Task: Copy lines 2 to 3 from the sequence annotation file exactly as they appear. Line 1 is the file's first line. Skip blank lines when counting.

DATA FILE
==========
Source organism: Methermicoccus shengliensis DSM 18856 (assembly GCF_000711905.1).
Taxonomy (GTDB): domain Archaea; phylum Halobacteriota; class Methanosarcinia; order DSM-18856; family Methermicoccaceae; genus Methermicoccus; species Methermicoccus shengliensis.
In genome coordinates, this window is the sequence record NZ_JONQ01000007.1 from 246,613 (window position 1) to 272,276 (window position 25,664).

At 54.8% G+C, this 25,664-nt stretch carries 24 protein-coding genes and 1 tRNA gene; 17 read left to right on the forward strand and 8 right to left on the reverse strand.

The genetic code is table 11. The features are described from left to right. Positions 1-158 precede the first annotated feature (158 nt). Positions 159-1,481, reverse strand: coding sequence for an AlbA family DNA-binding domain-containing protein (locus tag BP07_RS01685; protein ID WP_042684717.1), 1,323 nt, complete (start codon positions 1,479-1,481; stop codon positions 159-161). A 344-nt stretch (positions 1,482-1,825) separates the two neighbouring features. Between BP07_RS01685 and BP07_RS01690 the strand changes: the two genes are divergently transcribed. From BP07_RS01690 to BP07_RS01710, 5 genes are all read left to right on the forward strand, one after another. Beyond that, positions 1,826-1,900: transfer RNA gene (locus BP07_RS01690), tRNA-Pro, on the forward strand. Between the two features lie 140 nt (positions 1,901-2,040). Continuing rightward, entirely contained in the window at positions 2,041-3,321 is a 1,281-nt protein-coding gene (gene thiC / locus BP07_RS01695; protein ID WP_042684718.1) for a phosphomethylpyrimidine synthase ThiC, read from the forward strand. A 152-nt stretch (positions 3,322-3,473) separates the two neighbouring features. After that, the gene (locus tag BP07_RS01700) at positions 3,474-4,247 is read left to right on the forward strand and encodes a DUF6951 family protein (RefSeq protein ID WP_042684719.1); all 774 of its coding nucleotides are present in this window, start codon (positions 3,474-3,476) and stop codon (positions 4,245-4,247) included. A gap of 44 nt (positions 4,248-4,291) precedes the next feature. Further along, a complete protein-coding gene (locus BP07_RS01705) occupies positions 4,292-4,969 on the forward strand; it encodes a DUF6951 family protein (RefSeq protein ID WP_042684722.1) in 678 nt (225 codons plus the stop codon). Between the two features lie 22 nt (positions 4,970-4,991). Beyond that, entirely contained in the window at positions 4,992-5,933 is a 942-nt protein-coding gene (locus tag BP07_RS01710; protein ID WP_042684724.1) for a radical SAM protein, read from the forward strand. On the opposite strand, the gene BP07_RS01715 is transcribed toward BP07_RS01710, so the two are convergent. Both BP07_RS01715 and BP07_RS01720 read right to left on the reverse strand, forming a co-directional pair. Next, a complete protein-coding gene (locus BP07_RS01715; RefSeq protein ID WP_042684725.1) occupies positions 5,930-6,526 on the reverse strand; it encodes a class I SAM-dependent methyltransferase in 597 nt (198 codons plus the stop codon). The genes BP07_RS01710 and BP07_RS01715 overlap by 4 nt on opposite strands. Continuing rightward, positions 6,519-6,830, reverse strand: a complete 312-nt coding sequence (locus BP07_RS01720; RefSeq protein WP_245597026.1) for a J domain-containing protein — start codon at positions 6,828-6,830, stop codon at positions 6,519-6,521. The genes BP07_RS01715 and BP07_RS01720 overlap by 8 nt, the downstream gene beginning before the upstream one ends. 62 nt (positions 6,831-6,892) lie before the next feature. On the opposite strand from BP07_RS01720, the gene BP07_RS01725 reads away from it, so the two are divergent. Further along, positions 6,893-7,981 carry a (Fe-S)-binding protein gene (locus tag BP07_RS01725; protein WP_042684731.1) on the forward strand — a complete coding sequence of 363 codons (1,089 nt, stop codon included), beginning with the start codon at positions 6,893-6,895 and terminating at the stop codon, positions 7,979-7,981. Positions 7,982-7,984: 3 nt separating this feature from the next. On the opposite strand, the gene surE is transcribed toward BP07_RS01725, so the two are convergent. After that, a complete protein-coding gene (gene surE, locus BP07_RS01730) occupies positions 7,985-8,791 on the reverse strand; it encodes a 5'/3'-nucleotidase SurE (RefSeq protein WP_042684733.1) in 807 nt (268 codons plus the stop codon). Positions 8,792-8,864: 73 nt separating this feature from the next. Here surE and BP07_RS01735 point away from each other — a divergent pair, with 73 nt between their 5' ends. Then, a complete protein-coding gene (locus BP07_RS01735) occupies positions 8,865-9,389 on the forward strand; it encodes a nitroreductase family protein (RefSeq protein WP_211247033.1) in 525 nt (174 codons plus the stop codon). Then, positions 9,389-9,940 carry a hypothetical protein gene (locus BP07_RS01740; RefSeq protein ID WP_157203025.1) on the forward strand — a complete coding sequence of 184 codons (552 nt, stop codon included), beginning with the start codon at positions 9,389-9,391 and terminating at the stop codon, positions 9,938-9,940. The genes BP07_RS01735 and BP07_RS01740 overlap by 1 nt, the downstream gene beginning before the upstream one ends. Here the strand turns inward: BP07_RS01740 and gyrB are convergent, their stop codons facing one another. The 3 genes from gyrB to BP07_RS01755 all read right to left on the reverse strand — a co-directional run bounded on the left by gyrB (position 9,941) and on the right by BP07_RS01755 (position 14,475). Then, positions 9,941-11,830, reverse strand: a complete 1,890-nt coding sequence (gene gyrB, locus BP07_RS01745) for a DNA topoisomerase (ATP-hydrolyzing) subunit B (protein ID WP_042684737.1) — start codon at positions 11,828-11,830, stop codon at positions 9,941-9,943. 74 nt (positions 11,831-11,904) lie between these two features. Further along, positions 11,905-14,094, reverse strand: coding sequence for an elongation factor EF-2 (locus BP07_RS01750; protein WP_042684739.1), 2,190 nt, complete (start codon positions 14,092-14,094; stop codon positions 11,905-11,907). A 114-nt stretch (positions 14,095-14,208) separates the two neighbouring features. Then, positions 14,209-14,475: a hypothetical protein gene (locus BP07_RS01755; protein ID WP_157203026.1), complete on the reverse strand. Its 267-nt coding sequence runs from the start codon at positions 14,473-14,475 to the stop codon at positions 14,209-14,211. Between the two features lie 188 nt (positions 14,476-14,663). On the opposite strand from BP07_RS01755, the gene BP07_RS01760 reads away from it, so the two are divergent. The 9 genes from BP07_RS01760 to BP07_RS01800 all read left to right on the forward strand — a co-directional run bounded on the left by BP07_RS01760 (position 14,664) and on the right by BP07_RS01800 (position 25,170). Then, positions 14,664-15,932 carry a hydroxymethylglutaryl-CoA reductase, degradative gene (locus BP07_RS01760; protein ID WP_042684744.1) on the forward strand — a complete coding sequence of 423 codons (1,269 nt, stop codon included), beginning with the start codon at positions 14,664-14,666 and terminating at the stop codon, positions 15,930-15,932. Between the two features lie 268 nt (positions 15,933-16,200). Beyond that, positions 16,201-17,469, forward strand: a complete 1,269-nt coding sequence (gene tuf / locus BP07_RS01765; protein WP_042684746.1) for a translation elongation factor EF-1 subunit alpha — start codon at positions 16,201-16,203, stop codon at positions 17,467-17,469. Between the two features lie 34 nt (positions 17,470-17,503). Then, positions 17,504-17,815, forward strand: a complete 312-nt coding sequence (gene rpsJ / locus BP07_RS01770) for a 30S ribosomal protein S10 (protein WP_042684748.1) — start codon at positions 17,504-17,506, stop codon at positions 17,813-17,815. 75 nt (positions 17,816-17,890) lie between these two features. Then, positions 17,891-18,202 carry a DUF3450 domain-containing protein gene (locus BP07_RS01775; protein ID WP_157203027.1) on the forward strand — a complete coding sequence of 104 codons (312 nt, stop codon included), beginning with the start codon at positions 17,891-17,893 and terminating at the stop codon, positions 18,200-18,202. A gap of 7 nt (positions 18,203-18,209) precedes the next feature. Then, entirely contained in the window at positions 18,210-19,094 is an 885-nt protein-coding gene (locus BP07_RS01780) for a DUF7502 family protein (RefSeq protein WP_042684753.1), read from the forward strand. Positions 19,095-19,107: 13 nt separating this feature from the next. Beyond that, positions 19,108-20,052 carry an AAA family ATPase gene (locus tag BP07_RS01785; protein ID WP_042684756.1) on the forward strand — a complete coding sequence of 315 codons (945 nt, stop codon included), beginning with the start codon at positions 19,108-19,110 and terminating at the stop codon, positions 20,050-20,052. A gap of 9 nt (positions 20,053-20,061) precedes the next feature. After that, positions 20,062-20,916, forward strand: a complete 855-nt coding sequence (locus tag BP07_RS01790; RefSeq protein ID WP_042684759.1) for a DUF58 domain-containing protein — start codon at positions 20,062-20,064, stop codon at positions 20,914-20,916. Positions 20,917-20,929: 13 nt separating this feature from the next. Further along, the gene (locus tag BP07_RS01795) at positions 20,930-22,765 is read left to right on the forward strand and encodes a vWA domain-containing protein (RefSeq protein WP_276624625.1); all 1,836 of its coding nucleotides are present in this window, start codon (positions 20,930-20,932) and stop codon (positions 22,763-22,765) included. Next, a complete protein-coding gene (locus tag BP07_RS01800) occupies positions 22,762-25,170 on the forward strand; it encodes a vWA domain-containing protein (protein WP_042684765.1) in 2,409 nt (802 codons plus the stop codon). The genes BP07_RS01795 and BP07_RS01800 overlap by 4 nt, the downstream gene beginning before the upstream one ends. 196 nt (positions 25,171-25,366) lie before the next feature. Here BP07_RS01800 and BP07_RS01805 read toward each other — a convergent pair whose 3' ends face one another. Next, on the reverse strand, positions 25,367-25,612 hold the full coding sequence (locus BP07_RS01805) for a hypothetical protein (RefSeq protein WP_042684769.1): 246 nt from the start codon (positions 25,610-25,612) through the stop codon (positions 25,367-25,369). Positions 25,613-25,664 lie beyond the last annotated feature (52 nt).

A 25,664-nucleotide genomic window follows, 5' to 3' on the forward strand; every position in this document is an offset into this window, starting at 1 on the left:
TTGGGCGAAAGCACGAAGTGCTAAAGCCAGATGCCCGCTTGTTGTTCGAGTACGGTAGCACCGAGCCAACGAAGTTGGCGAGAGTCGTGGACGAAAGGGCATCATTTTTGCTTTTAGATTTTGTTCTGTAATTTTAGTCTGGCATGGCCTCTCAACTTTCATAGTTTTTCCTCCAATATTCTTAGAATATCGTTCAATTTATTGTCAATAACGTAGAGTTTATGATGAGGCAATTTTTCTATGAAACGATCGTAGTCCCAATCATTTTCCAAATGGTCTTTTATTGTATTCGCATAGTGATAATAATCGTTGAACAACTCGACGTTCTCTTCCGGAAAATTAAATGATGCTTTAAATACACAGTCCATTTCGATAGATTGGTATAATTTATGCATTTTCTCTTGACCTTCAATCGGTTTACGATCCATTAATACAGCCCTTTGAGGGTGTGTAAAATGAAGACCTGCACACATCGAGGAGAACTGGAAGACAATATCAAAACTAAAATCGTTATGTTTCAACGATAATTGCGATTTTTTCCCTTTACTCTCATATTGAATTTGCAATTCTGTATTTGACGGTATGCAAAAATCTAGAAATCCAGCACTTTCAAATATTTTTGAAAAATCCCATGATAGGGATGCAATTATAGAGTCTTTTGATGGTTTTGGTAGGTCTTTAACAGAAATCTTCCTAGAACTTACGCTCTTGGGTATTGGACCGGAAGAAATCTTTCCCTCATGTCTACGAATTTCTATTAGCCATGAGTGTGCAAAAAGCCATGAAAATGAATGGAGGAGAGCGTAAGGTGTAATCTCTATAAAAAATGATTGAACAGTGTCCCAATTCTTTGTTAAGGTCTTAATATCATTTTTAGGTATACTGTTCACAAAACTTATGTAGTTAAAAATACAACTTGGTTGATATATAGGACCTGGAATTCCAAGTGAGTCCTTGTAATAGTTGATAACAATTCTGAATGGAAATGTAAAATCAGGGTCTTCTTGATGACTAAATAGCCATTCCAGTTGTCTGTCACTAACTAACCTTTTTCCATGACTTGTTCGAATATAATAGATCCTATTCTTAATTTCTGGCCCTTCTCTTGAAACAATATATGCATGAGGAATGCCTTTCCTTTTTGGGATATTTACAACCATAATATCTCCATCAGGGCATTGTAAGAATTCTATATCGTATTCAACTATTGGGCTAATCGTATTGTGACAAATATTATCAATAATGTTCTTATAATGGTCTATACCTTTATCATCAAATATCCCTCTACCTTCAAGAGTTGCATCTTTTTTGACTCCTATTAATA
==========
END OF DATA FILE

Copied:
Taxonomy (GTDB): domain Archaea; phylum Halobacteriota; class Methanosarcinia; order DSM-18856; family Methermicoccaceae; genus Methermicoccus; species Methermicoccus shengliensis.
In genome coordinates, this window is the sequence record NZ_JONQ01000007.1 from 246,613 (window position 1) to 272,276 (window position 25,664).